Presentation 10 Anatomy and Physiology of the Female Reporductive System

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Presentation 10 Anatomy and Physiology of the Female Reporductive System

  1. 1. By: Maria Garcia<br />Medical Terminology<br />Presentation 10<br />Anatomy and Physiology of the Female Reproductive System- Gynecologist- Uterus- Vagina- Ovaries- Tubal ligation<br />
  2. 2. Gynecologist: “ The Science of Women”<br />A gynecologist is a Doctor that deals with the health of the female reproductive system such as the uterus, vagina and ovaries<br />Almost all gynecologist are Obstetricians.<br />The conditions gynecologist deal with are: <br /> -Cancer of the ovaries, fallopian tubes, uterus, cervix, vagina, and vulva<br /> -Amenorrhoea :absent menstrual periods<br /> -Dysmenorrhoea: painful menstrual periods<br /> -Infertility<br /> -Menorrhagia : heavy menstrual periods<br /> -Infections of the vagina, cervix and uterus, including fungal, bacterialand viral<br />
  3. 3. Uterus (Womb)<br />A pear shaped organ that is bent forward with a thick muscular wall and mucous membrane lining<br />Tied to the pelvic cavity between bladder and rectum<br />There are 3 sections to the uterus: fundus, corpus and cervix<br />The inner layer is known as the endometrium which contains a rich blood supply and provides nourishment and protection for a developing baby<br />
  4. 4. Uterus (Womb)<br />When a women is delivering a baby her uterus contracts with the thick muscular wall of the uterus, this is known as myometrium<br />The lining of the uterus nourishes the baby throughout the pregnancy<br />When there is no established pregnancy a women will begin her menstrual period<br />
  5. 5. Vagina<br />The vagina is an elastic, muscular canal or tube with a soft, flexible lining that provides lubrication and sensation. <br />The vagina receives the penis and semen during sexual intercourse and serves as a channel for menstrual flow from the uterus. <br />During childbirth, the baby passes through the vagina<br />Contains a thin membrane of tissue called the hymen that surrounds and narrows the vaginal opening. It may be torn or ruptured by sexual activity, tampons or by exercise<br />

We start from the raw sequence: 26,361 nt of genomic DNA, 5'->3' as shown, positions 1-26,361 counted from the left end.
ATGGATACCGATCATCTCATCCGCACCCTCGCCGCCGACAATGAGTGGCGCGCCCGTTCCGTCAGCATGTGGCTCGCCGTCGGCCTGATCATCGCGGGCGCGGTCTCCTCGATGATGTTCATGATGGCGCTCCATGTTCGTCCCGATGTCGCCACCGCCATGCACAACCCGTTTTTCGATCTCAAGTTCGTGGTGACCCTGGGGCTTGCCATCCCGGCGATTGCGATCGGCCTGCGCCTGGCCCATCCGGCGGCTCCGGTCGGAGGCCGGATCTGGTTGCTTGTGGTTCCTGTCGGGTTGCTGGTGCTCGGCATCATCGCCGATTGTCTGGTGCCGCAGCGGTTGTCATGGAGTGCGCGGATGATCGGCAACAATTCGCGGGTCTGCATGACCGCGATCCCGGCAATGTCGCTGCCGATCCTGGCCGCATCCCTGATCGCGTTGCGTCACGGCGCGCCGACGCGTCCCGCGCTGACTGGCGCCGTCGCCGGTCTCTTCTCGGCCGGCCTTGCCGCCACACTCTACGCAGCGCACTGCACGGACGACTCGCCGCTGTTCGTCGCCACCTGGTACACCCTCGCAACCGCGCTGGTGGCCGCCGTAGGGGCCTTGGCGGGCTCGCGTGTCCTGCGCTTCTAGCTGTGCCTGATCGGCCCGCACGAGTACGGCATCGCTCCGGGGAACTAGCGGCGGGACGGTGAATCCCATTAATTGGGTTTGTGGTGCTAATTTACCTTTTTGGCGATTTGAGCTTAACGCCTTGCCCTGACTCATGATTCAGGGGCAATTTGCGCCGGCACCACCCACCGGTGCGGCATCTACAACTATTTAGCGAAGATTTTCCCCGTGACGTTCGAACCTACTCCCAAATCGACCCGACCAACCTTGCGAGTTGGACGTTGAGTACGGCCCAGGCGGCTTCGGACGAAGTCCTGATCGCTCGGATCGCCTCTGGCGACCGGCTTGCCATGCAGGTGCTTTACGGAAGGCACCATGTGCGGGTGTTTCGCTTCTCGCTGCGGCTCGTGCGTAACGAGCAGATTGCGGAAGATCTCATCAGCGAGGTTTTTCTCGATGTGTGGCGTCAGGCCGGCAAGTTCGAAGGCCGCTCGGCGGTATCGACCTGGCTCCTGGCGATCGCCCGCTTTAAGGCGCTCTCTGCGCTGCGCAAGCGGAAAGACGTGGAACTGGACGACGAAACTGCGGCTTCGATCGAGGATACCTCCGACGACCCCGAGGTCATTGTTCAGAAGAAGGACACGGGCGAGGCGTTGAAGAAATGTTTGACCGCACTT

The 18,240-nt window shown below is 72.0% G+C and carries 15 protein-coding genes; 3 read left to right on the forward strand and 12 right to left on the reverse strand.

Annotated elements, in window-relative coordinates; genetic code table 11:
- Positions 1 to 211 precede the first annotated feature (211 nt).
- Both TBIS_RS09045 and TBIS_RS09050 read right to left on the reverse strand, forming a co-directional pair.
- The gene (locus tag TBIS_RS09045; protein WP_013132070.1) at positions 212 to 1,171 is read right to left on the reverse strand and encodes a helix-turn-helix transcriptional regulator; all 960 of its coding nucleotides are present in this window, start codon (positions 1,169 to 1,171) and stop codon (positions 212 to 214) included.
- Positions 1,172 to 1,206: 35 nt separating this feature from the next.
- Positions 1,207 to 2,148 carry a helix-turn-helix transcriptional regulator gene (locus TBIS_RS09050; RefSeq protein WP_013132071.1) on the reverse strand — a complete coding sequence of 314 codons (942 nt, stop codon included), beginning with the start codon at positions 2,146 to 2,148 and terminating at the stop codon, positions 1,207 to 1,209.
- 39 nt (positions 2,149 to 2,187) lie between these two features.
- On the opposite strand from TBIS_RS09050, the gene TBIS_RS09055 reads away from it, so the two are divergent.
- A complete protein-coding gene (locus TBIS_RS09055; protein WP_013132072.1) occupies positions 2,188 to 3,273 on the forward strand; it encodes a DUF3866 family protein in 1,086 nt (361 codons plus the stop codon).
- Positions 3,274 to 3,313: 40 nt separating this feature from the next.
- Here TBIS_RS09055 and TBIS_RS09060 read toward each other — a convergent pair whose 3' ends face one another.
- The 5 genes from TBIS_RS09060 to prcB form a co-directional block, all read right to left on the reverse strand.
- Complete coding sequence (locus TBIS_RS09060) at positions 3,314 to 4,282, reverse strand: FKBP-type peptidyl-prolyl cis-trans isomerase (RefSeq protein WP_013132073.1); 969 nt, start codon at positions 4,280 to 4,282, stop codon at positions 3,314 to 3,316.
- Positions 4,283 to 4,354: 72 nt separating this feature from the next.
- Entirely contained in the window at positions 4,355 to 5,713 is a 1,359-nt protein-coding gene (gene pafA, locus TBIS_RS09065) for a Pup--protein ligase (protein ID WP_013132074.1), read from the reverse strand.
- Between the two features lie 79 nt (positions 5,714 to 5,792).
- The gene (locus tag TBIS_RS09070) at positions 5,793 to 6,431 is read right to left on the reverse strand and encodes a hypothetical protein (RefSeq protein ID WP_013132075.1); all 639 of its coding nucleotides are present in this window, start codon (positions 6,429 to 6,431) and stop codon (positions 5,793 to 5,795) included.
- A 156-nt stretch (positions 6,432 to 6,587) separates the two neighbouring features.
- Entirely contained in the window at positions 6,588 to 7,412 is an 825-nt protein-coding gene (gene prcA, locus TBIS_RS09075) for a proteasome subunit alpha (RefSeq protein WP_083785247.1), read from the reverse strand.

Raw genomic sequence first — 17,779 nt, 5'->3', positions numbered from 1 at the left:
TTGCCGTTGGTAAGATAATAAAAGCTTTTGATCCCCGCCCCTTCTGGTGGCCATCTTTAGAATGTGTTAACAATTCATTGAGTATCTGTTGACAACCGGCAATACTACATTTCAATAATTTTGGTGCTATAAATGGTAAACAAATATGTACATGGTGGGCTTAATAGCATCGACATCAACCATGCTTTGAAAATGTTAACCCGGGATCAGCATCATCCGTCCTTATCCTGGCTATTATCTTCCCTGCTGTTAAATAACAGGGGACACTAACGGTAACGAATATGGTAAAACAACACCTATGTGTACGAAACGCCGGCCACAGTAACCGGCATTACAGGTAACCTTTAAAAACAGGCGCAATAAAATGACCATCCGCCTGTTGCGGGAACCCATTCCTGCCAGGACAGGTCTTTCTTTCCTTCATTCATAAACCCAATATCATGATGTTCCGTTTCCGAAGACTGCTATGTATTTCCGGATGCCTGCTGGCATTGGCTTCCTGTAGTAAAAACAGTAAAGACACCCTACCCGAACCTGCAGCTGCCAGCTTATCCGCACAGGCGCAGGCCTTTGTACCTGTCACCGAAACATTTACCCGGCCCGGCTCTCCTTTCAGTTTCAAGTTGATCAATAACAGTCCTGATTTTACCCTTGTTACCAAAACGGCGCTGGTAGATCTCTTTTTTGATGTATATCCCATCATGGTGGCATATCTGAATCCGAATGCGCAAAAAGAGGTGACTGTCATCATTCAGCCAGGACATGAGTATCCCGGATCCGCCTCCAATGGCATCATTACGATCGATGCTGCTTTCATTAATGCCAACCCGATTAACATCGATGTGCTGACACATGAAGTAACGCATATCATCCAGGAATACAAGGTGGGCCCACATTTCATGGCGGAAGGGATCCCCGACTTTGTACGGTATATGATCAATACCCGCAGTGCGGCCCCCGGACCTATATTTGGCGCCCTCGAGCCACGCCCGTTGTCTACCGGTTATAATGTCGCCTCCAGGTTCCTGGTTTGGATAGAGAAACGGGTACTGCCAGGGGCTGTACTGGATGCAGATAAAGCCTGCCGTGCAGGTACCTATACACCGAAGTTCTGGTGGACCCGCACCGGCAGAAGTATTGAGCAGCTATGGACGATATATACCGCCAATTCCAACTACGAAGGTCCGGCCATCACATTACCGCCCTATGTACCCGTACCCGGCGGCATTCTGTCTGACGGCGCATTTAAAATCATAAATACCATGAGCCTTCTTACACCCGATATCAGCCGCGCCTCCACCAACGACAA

6. 6. Ovaries<br />A women has 2 ovaries that are the size of an almond. They are located on each side of the uterus within the pelvic bone<br />Ovaries produce ova and sex hormones<br />Hormones follicle stimulating hormone (FSH) and luteinizing hormone (LH) trigger ovulation<br />Ovaries produce estrogen and progesterone which stimulate the lining of the uterus so it can receive a fertilized ovum<br />
  7. 7. Tubal ligation<br />Is known as having your tubes tied or tubal sterilization<br />It is a permanent birth control where the tubes are cut or blocked to permanently prevent pregnancy<br />It disrupts the movement of the egg to the uterus for fertilization and blocks sperm<br />It does not affect a women’s menstrual cycle<br />
  8. 8. When can tubal ligation be done?<br />A tubal ligation can be done at any time, it can be done after childbirth or in combination with another abdominal surgical procedure, such as a C-section. It's possible to reverse a tubal ligation, but reversal requires major surgery and isn't always effective<br />
  9. 9. Why is tubal ligation done?<br />It’s main reason is to prevent pregnancy<br />For some women it decreases the risk of ovarian cancer<br />It is not appropriate for those who might want to become pregnant, obese, have severe cardiac or pulmonary disease, have blood-clotting problems, internal abdominal scarring, pre-existing gynecologic conditios, such as irregular periods or abnormally heavy or prolonged periods.<br />
  10. 10. What are the risks of tubal ligation?<br />It is a major surgery and can damage your bowel, bladder or major blood vessels<br />Wound infection<br />Pelvic or abdominal pain<br />Risky if you had a previous pelvic or abdominal surgery<br />History of pelvic inflammatory disease <br />Not recommended if you are obese<br />Not recommended if you are diabetic<br />

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